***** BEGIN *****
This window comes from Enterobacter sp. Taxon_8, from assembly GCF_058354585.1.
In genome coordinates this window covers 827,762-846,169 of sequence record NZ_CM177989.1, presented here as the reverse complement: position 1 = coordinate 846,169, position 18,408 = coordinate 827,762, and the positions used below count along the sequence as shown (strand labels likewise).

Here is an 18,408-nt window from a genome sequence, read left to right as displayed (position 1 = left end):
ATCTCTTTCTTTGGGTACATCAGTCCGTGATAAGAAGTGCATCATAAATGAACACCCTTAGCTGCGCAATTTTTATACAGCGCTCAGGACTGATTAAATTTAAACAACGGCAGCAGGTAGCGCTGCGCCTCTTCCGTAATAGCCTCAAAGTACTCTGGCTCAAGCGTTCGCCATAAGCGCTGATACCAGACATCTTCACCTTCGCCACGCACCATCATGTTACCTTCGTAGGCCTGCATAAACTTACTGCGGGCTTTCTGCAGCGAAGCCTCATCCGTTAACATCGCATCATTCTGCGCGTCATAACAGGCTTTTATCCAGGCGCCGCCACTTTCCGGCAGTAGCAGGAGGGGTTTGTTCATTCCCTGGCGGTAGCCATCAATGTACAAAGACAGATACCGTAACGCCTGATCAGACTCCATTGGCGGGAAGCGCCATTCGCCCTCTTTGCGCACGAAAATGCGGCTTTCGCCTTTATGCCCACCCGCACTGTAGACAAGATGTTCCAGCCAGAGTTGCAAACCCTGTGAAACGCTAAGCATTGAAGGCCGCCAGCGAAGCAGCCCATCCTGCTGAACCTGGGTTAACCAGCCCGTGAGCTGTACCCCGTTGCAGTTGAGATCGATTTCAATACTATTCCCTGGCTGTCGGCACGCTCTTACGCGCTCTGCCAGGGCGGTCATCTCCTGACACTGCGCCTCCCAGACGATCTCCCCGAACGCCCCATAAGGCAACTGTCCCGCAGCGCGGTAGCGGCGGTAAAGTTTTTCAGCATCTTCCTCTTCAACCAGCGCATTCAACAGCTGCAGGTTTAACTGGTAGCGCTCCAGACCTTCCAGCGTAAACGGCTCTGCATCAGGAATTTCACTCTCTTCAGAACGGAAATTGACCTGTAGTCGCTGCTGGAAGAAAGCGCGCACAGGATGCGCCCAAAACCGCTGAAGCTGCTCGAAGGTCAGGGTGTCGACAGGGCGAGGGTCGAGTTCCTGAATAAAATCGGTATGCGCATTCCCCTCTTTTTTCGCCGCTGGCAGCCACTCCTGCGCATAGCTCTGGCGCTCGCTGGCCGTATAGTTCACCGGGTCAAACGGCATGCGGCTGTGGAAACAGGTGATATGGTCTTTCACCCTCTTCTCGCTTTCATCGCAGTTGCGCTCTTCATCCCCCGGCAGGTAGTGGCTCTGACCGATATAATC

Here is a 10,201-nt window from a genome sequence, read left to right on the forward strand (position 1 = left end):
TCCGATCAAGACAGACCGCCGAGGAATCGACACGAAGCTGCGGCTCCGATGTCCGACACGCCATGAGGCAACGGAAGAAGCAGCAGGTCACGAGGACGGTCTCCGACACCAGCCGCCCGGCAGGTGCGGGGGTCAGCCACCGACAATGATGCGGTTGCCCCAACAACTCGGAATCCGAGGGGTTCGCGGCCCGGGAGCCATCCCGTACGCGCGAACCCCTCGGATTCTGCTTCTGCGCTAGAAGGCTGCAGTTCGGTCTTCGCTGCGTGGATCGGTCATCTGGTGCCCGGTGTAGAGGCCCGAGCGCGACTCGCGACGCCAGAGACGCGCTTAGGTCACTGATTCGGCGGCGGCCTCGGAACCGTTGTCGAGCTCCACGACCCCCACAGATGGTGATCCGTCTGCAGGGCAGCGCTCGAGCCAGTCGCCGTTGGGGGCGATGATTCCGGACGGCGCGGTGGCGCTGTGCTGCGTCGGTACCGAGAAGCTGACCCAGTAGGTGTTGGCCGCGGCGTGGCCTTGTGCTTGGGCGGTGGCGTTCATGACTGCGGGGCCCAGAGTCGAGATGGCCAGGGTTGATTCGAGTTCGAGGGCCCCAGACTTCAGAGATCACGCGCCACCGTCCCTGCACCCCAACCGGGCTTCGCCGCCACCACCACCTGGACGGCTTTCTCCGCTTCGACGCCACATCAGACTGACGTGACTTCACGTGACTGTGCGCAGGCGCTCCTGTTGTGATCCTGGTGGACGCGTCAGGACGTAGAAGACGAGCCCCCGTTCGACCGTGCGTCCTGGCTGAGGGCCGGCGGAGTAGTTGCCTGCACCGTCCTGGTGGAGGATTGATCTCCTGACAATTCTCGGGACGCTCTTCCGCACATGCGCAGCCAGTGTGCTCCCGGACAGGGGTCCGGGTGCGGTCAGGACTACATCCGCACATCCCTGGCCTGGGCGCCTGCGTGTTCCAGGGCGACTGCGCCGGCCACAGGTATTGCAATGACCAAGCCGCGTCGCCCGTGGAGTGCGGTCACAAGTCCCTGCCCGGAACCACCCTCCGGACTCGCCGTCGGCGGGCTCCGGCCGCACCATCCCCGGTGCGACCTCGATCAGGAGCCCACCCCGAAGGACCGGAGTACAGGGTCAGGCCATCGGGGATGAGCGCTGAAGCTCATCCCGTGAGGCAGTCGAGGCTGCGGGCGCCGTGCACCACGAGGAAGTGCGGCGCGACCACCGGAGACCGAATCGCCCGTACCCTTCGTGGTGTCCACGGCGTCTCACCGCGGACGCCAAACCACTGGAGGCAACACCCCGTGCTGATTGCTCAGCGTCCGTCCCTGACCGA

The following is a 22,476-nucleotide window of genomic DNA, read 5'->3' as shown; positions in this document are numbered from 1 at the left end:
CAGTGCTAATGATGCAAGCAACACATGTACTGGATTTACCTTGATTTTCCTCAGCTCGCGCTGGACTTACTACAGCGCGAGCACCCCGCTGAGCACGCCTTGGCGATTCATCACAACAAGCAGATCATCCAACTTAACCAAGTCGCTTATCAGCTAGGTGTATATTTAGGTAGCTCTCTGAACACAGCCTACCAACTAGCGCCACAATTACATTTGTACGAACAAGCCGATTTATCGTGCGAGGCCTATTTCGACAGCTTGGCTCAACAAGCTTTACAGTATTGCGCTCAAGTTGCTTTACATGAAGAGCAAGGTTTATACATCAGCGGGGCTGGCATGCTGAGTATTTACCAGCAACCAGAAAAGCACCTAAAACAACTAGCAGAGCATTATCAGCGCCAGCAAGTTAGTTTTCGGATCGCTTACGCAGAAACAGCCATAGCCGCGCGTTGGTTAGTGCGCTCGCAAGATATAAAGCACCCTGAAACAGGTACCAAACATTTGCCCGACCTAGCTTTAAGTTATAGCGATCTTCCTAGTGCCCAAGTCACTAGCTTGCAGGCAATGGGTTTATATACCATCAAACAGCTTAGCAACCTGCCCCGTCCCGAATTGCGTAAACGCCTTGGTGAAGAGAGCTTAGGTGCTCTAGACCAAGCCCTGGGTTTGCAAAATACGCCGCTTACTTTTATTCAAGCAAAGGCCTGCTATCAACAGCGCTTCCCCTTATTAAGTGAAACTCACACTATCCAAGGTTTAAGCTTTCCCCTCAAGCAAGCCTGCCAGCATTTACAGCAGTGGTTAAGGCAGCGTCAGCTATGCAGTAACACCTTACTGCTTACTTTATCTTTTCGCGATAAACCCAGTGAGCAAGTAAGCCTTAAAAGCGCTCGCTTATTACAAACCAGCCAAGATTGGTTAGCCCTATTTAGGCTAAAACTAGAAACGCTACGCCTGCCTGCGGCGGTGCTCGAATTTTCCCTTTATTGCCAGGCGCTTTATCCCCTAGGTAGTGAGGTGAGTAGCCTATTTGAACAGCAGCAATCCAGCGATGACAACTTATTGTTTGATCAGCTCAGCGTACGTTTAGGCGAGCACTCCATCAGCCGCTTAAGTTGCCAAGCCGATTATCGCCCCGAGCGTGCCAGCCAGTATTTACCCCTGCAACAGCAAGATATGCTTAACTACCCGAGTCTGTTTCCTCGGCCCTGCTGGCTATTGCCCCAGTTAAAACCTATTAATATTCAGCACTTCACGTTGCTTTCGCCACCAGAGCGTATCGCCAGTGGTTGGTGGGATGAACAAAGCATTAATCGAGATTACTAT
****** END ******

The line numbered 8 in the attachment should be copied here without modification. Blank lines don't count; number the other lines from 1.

CAGTGCTAATGATGCAAGCAACACATGTACTGGATTTACCTTGATTTTCCTCAGCTCGCGCTGGACTTACTACAGCGCGAGCACCCCGCTGAGCACGCCTTGGCGATTCATCACAACAAGCAGATCATCCAACTTAACCAAGTCGCTTATCAGCTAGGTGTATATTTAGGTAGCTCTCTGAACACAGCCTACCAACTAGCGCCACAATTACATTTGTACGAACAAGCCGATTTATCGTGCGAGGCCTATTTCGACAGCTTGGCTCAACAAGCTTTACAGTATTGCGCTCAAGTTGCTTTACATGAAGAGCAAGGTTTATACATCAGCGGGGCTGGCATGCTGAGTATTTACCAGCAACCAGAAAAGCACCTAAAACAACTAGCAGAGCATTATCAGCGCCAGCAAGTTAGTTTTCGGATCGCTTACGCAGAAACAGCCATAGCCGCGCGTTGGTTAGTGCGCTCGCAAGATATAAAGCACCCTGAAACAGGTACCAAACATTTGCCCGACCTAGCTTTAAGTTATAGCGATCTTCCTAGTGCCCAAGTCACTAGCTTGCAGGCAATGGGTTTATATACCATCAAACAGCTTAGCAACCTGCCCCGTCCCGAATTGCGTAAACGCCTTGGTGAAGAGAGCTTAGGTGCTCTAGACCAAGCCCTGGGTTTGCAAAATACGCCGCTTACTTTTATTCAAGCAAAGGCCTGCTATCAACAGCGCTTCCCCTTATTAAGTGAAACTCACACTATCCAAGGTTTAAGCTTTCCCCTCAAGCAAGCCTGCCAGCATTTACAGCAGTGGTTAAGGCAGCGTCAGCTATGCAGTAACACCTTACTGCTTACTTTATCTTTTCGCGATAAACCCAGTGAGCAAGTAAGCCTTAAAAGCGCTCGCTTATTACAAACCAGCCAAGATTGGTTAGCCCTATTTAGGCTAAAACTAGAAACGCTACGCCTGCCTGCGGCGGTGCTCGAATTTTCCCTTTATTGCCAGGCGCTTTATCCCCTAGGTAGTGAGGTGAGTAGCCTATTTGAACAGCAGCAATCCAGCGATGACAACTTATTGTTTGATCAGCTCAGCGTACGTTTAGGCGAGCACTCCATCAGCCGCTTAAGTTGCCAAGCCGATTATCGCCCCGAGCGTGCCAGCCAGTATTTACCCCTGCAACAGCAAGATATGCTTAACTACCCGAGTCTGTTTCCTCGGCCCTGCTGGCTATTGCCCCAGTTAAAACCTATTAATATTCAGCACTTCACGTTGCTTTCGCCACCAGAGCGTATCGCCAGTGGTTGGTGGGATGAACAAAGCATTAATCGAGATTACTAT